The end of a great epoch in the history of the Christian Church has come in the passing of Billy Graham.
I've missed him in the years since his 2005 Crusade in Flushing Meadows in New York, where the 1964-65 New York World's Fair - see my last couple of blog entries - was held. His failing health from age and Parkinson's Disease gradually removed him over the years from us. His legacy is represented in his son Franklin's work in heading the Billy Graham Evangelistic Association (BGEA) and Samaritan's Purse - the ministry to disaster-ridden places around the world, perhaps the most famous being combating the Ebola pandemic in Africa recently portrayed in the movie "Facing Darkness." (BTW, if you haven't seen this film, do it - several times. It's powerful and moving.)
The closest I ever got to Billy Graham was after the Norfolk VA crusade in 1976. I met Cliff Barrows, the music director, one of Billy's inner circle, about a song the choir had sung - "Share His Love" - and he said, "Here. You can have my music," gave me the packet of music used for the crusade complete with his notes, shook my hand, smiled, and moved on.
Since February 21, 2017, my next chance to meet him will be in heaven someday. I'd still like to shake his hand.
His film company, World Wide Pictures, released many professionally-produced movies. My favorite is "The Hiding Place," the story of the Ten Boom family who hid Jews during the Nazi occupation of the Netherlands and their subsequent imprisonment in concentration camps. That imprisonment claimed the lives of all the family members except Corrie Ten Boom. It is gripping and intense, and features the statement by Corrie's sister Betsie, “There is no pit so deep, that God's love is not deeper still. They will believe us, because we have been here (Ravensbrück concentration camp).
Billy was someone who presented some contradictions, but overall was the most renowned, lauded, controversial, and most respected communicator of the Gospel in the 20th century and into this century. He not only preached to millions, calling them to faith in Jesus Christ, but was a champion of civil rights. He personally removed ropes for segregation in crusades in the South; spoke against segregation and for civil rights, befriending Martin Luther King who declared his debt to Billy for his help to him and the movement; speaking out against apartheid and refusing to go on with a crusade in South Africa until the government-imposed insistence of segregated meeting places be integrated. He was pastor to world leaders, champion of religious rights (meeting with leaders in the Soviet Union, despite claims that he was allowing them to use him for propaganda purposes, which led to more openness to the spreading of the Gospel behind the Iron Curtain), and mentor to evangelists worldwide. Add to that a prolific writer and wearing a lot of hats - he did a lot in his 99 years. Recently he announced he was planning to preach on his 100th birthday, November 7, 2018. He came just short of that, but his funeral, which he had planned in detail, became that last sermon.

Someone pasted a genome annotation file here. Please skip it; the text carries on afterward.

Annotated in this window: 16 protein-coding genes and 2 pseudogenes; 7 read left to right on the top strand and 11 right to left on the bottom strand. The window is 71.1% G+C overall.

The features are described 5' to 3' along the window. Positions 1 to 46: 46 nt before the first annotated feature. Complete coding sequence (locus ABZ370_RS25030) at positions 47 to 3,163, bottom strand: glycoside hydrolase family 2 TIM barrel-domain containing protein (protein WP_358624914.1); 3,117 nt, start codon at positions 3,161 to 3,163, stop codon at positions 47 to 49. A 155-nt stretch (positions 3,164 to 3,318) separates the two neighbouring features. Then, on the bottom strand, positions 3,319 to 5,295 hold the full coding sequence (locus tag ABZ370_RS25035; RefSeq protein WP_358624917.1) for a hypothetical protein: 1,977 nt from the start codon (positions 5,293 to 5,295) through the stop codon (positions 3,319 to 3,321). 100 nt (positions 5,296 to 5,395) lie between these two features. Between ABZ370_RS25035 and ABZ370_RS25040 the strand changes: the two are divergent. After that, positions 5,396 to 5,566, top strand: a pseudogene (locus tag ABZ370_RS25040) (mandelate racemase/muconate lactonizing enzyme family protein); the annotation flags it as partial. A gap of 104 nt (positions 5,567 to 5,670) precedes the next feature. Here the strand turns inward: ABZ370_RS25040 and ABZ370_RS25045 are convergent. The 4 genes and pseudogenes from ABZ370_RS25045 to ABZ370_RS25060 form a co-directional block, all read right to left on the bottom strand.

What a life.
He believed and preached real hope - in the Resurrection of Christ.
Billy said about death and his own resurrection, "The future is as bright as the promises of God ... I’m looking forward to it (death) — I really am. I’ll be happy the day the Lord says, ‘Come on. I’ve got something better planned' ... Accept the fact that you will die, ... Make arrangements, ... Make provision for those you are leaving behind ... and make an appointment with God.”
Easter Sunday, April 1 - I prefer to call it Resurrection Sunday, because of the roots of the word Easter in paganism - is also April Fools Day. And I'm reminded of the statement in Psalm 14:1 and 53:1, "The fool has said in his heart, 'There is no God.' " In 1 Corinthians 1:18, we are told "The message of the cross is foolishness to those who are perishing, but to us who are being saved it is the power of God." Billy Graham preached that "foolishness" and did it well: Preaching to over 250 million people around the world, he moved great numbers to first-time decisions, dedications to Christian service, and the reality of the Resurrection of Jesus Christ and our resurrection to eternal life through Him. Uncounted millions - maybe billions yet to come - will be in Eternity with Christ because faithful spiritual "children" and "grandchildren" of Billy Graham gave themselves to serving Christ and spreading the Gospel in public and private ways in churches and mission fields all around the world.
Billy Graham has left a challenge - a challenge to be resurrected over and over again with the people of Christ.
Everyone who makes a decision to live for Jesus and serve Him in His church will follow in Billy Graham's footsteps. "How beautiful upon the mountains are the feet of him who brings good news, who proclaims peace, who brings glad tidings of good things, who proclaims salvation, who says to Zion, 'Your God reigns!' ” Isaiah 52:7 (NKJV)
Billy Graham had some really beautiful feet. How are yours?
Blessings from here to eternity,